The Brain & Behavior Research Foundation recently announced Charles F. Reynolds, III, MD, as one of the winners of the 2016 Pardes Humanitarian Prize in Mental Health. Dr. Reynolds was recognized for pioneering work in geriatric psychiatry and treatment of late-life depression. Dr. Reynolds’ fellow 2016 Parades winners included Vikram Patel, PhD, F Med Sci, for transformative work in advancing mental health care in resource-poor countries. and an Honorary Tribute to the late Senator Edward M. Kennedy for his powerful and unwavering commitment to advocating on behalf of people with mental illness.

The Pardes Humanitarian Prize in Mental Health is awarded annually to recognize individuals whose contributions have made a profound and lasting impact in advancing the understanding of mental health and improving the lives of people suffering from mental illness. It focuses public attention on the burden mental illness places on individuals and society, and the urgent need to expand mental health services globally. Established in 2014, The Pardes Humanitarian Prize in Mental Health is named in honor of Herbert Pardes, MD, a noted psychiatrist, advocate for the mentally ill, and the award’s first recipient.

Dr. Reynolds 2016 Pardes Humanitarian Prizewinner Video

“The 2016 Pardes Prize recipients have applied their scientific knowledge, deep understanding of human behavior and compassion to improve the lives of millions of people suffering from mental illness, especially those living in poverty,” said Dr. Pardes, President of the Brain & Behavior Research Foundation’s Scientific Council and Executive Vice Chair of the Board of Trustees at NewYork-Presbyterian Hospital. “Their work has expanded our scope of mental illness treatment around the world. They have taught us about the needs of our diverse human family and how to use knowledge for the greater good of humanity.”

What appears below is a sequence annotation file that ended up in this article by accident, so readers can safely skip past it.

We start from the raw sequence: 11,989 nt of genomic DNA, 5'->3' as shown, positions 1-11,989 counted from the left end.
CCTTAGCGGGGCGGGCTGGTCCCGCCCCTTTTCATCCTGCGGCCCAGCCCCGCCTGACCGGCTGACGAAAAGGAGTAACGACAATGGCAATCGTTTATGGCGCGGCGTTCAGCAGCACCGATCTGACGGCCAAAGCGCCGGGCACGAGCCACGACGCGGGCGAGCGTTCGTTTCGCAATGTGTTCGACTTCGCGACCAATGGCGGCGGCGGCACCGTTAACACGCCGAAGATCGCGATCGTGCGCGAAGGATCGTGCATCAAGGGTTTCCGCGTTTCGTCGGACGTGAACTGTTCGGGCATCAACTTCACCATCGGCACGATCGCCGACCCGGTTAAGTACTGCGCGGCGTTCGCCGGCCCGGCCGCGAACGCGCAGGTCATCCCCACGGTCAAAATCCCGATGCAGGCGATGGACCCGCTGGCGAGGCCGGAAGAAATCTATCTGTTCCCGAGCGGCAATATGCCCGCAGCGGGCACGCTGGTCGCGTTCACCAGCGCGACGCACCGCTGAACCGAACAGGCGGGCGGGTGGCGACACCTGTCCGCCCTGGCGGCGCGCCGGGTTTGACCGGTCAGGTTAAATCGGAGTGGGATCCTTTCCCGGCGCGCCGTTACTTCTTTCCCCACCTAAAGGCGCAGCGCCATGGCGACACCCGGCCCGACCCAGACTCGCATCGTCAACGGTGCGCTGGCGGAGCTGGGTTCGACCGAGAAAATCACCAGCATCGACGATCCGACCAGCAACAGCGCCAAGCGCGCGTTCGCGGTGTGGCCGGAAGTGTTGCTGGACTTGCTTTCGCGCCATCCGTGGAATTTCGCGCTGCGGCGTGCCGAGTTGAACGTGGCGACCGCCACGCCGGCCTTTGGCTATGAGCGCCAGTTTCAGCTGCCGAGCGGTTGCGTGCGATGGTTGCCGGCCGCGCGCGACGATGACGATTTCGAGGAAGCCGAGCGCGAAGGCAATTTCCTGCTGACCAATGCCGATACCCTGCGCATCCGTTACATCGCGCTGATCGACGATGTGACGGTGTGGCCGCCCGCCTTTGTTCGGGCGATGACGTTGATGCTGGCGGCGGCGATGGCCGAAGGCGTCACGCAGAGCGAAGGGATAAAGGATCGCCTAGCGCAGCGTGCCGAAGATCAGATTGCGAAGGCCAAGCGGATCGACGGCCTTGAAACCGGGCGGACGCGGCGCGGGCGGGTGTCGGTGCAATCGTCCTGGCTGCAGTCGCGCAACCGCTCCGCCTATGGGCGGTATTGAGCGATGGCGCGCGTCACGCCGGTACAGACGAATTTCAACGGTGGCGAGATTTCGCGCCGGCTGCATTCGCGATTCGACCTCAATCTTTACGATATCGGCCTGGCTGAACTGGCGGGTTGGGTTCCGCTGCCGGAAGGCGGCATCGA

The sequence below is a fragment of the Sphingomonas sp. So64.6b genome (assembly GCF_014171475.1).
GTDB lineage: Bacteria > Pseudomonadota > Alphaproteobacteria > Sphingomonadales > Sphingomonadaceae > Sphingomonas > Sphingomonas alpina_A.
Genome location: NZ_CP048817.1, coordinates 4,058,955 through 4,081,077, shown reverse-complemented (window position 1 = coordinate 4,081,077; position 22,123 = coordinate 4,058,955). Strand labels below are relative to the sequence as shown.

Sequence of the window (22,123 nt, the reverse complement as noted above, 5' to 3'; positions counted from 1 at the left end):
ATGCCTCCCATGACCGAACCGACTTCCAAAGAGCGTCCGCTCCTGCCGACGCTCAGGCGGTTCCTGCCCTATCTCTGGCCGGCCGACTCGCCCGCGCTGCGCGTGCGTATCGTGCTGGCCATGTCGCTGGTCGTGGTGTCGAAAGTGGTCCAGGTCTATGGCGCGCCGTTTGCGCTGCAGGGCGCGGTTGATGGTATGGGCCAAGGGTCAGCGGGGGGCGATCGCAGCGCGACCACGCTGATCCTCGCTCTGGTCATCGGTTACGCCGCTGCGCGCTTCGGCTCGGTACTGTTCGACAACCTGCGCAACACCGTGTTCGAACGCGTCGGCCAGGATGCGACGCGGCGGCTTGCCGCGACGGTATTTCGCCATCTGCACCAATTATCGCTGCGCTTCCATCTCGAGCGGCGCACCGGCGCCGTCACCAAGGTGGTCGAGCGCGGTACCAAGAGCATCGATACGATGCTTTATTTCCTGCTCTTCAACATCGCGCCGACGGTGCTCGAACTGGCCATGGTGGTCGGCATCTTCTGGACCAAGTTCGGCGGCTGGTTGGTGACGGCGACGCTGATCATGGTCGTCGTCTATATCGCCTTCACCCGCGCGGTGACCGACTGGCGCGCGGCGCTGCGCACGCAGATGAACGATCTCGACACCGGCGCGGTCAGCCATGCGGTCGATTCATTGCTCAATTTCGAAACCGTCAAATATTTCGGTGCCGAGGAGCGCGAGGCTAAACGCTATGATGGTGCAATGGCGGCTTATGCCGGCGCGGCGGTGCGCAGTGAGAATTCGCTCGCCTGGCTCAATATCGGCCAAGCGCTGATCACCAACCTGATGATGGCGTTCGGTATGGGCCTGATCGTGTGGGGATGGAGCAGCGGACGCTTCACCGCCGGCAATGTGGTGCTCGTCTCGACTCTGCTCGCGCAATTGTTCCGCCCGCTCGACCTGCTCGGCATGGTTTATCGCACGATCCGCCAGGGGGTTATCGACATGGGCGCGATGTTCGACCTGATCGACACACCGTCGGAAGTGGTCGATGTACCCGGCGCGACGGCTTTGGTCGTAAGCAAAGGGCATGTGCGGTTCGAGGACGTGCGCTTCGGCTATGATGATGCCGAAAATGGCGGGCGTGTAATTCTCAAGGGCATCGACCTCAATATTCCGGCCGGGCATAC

Dr. Pardes added, “Dr. Patel and Dr. Reynolds exemplify what it means to be a humanitarian.  Dr. Patel’s mission is to bring desperately needed psychiatric care to people living in countries where access to these services is limited or non-existent. Dr. Reynolds is a pioneer in geriatric psychiatry whose mission is to help the elderly lead full and productive lives in their later years.   We honor them both for their outstanding commitment to alleviating the pain and suffering of mental illness.”

Dr. Reynolds and his colleagues have made groundbreaking contributions to the prevention and treatment of depression in older adults. Depression has been identified by the World Health Organization as a leading cause of disability worldwide and a major contributor to the global burden of disease across the life cycle.

Dr. Reynolds helped to define a new global health priority as depression prevention in older adults, now recognized as a feasible public health goal. He and his colleagues have also demonstrated that depression treatment reduces both suicidal risk and cancer-related mortality risk in elderly medical patients, and his work has informed long-term treatment strategies to prevent recurrence and to delay dementia in depression with mild cognitive impairment.

Dr. Reynolds leads an NIMH study with the Goa Medical College/India and with Sangath to develop and test a scalable model of depression prevention. Building upon the contribution of Pardes Prize co-recipient Dr. Vikram Patel, this work uses lay health counselors for early intervention in mildly symptomatic older adults, thereby optimizing scarce mental health resources to prevent depression onset. The NIMH-sponsored center in late life mood disorders, which Dr. Reynolds directs at the University of Pittsburgh School of Medicine, has mentored 25 research-career development (NIH K) awardees since 1995.

In addition to co-founding the Global Consortium on Depression Prevention and editing the American Journal of Geriatric Psychiatry, Dr. Reynolds has served as president of the American College of Psychiatrists, the International College for Geriatric Psychoneuropharmacology, the American Association for Geriatric Psychiatry, and the American Foundation for Suicide Prevention. He has received the APA Weinberg Award for lifetime contributions in geriatric psychiatry, the American College of Psychiatrists’ research award in geriatrics, the International Psychogeriatric Association lifetime service award, and the Exemplary Psychiatrist Award from the National Alliance for the Mentally Ill.